Dogtooth didn’t get a wide release when the Greek film arrived stateside last summer – I would never have heard of it if I didn’t follow the A.V. Club‘s Scott Tobias on Twitter. But it’s not hard to see Dogtooth becoming the art-cult classic it deserves to be in a few years. The film is full of conceit, showing a family where the children, fully grown, are educated by their parents to believe that they’ll die if they leave the house. Using sterile colors, obtuse if plain camera angles without using very many shots, the result is a menacing film that rips at the seams from beneath, just waiting to be unleashed. Dogtooth is currenlty is without a home video release date, but once it’s released be sure to toss it to the top of your Netflix queue.
My favorite movie theater in town played the trailer for A Prophet about a one-hundred thousand times before they finally showed the film. Emblazoning frames with a critic’s quote declaring it France’s equal to The Godfather. With that bit of propaganda being shoved down my throat, the film had an uphill battle to live up to its hype, so I was shocked when I finally saw it and it actually did. A contemporary film epic if ever there was one, we see an inmate, Malik (Tahar Rahim) forced into a prison’s Italian clique, a gang that in effect runs the facility and its facilitators. But throughout his incarceration, he works his way up from a petty criminal to an unlikely mob boss. The stale, imperfect visuals of the film throw you into the world and you can’t help but hope for a way out of; but at the same time you can’t imagine leaving the theater before the end credits.
David Fincher might be the greatest director of Thrillers working today. So his decision to take on a talker of a film where the characters argue about Facebook for two hours wasn’t just ballsy, it felt like an experiment that could go disasterously wrong. Which just makes The Social Network all the more of a success – fuelled by dialogue only Aaron Sorkin could deliver and an outstanding cast of young, under-the-radar actors, The Social Network is just as tense as anything else Fincher has delivered. At the middle of it all is Jesse Eisenberg in with the best performance of the year, as a young man who wants nothing more than to be cool but just doesn’t understand how to go about it without becoming an asshole.
I’d say that I consider myself a big Pixar fan, but really who isn’t? Still, as a guy who’s followed the most successful studio in the history of Hollywood as closely and rewardingly as I have, I was shocked to walk out of my screening of Toy Story 3 both shaken and renewed, knowing that I’d just seen the best Pixar has offered up yet. Maybe it’s just beacuse I grew up with these characters, but the emotional core of this eleventh Pixar film is so vibrant and authentic that it left me in tears, something I can’t say any other movie has done for me since I graduated from Kindergarten. Throw in the story’s ruthlessness towards its own characters and a new benchmark in lighting for any animated film, and the whole package is a film that, despite its label as a kiddie movie or its family theme, is just as tough and sophisticated as anything else out there.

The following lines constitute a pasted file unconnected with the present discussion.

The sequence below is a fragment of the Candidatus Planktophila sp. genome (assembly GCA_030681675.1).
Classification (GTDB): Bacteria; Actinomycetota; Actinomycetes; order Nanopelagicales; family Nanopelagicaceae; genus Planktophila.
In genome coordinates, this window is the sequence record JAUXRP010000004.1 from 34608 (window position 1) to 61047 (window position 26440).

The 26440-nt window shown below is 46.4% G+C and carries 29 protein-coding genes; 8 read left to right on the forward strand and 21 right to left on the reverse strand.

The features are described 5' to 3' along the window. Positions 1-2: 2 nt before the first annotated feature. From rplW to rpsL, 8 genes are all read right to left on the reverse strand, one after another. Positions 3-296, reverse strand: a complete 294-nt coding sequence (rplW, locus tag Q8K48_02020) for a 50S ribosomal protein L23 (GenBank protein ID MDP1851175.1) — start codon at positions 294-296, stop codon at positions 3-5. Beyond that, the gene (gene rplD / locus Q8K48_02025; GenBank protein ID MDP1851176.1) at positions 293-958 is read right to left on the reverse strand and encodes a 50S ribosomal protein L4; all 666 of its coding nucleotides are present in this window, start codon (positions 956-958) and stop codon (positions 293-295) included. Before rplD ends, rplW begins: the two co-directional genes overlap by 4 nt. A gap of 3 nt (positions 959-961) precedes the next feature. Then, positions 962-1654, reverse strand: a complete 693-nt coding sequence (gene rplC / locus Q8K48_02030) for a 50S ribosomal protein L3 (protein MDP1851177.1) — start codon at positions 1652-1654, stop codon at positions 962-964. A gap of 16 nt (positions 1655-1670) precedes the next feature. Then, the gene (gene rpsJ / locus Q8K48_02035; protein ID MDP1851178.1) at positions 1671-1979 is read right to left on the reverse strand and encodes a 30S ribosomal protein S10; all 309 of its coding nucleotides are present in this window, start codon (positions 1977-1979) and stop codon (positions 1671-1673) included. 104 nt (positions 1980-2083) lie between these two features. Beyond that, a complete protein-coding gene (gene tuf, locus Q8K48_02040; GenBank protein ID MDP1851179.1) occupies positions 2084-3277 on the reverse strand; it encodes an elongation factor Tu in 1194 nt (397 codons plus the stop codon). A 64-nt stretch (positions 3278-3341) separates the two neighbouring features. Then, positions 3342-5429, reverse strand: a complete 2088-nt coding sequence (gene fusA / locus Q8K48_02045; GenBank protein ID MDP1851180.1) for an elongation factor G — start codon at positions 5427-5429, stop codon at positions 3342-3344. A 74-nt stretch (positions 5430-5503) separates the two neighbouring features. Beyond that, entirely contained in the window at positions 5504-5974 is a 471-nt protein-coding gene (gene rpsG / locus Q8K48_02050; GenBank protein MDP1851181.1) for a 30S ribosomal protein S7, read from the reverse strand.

Just two years ago, Christopher Nolan’s The Dark Knight took the top spot in my ten favorite films of 2008. But a year later, revisiting it, I couldn’t help but feel that the film lost so much of its bite after a first viewing, its secrets and characters having already run amok through my mind. I was afraid that I’d find the same would be true of his follow-up, Inception; but this movie is just as joyously enigmatic and puzzling as it was the first time I watched it. Inception, which is sometimes more like a labrynth than a motion picture, its story is focused around one perfectly realized mind game that can be just as enticing as it is obtuse. A system that is, by its own nature, impossible to crack. But to view Inception as a problem to be solved would be wrong; at its core it’s about a man who would give anything to know finally giving up and hoping for the best. Excellent action sequences and and a expertly paced enormous ninety-minute third act only add to the film’s sophistocating form. Despite its enormus budget, Nolan has taken one idea and expanded it into a sprawling film that deserves every bit of attention it got this summer.
The runners-up, in descending order, are Scott Pilgrim vs. the World, Mother and Child, Somewhere, I Am Love, The Eclipse, The King’s Speech, Rabbit Hole, How to Train Your Dragon, 127 Hours, Winter’s Bone, True Grit, I Love You Phillip Morris, Never Let Me Go, and, maybe just because I need one good comedy in here, Macgruber.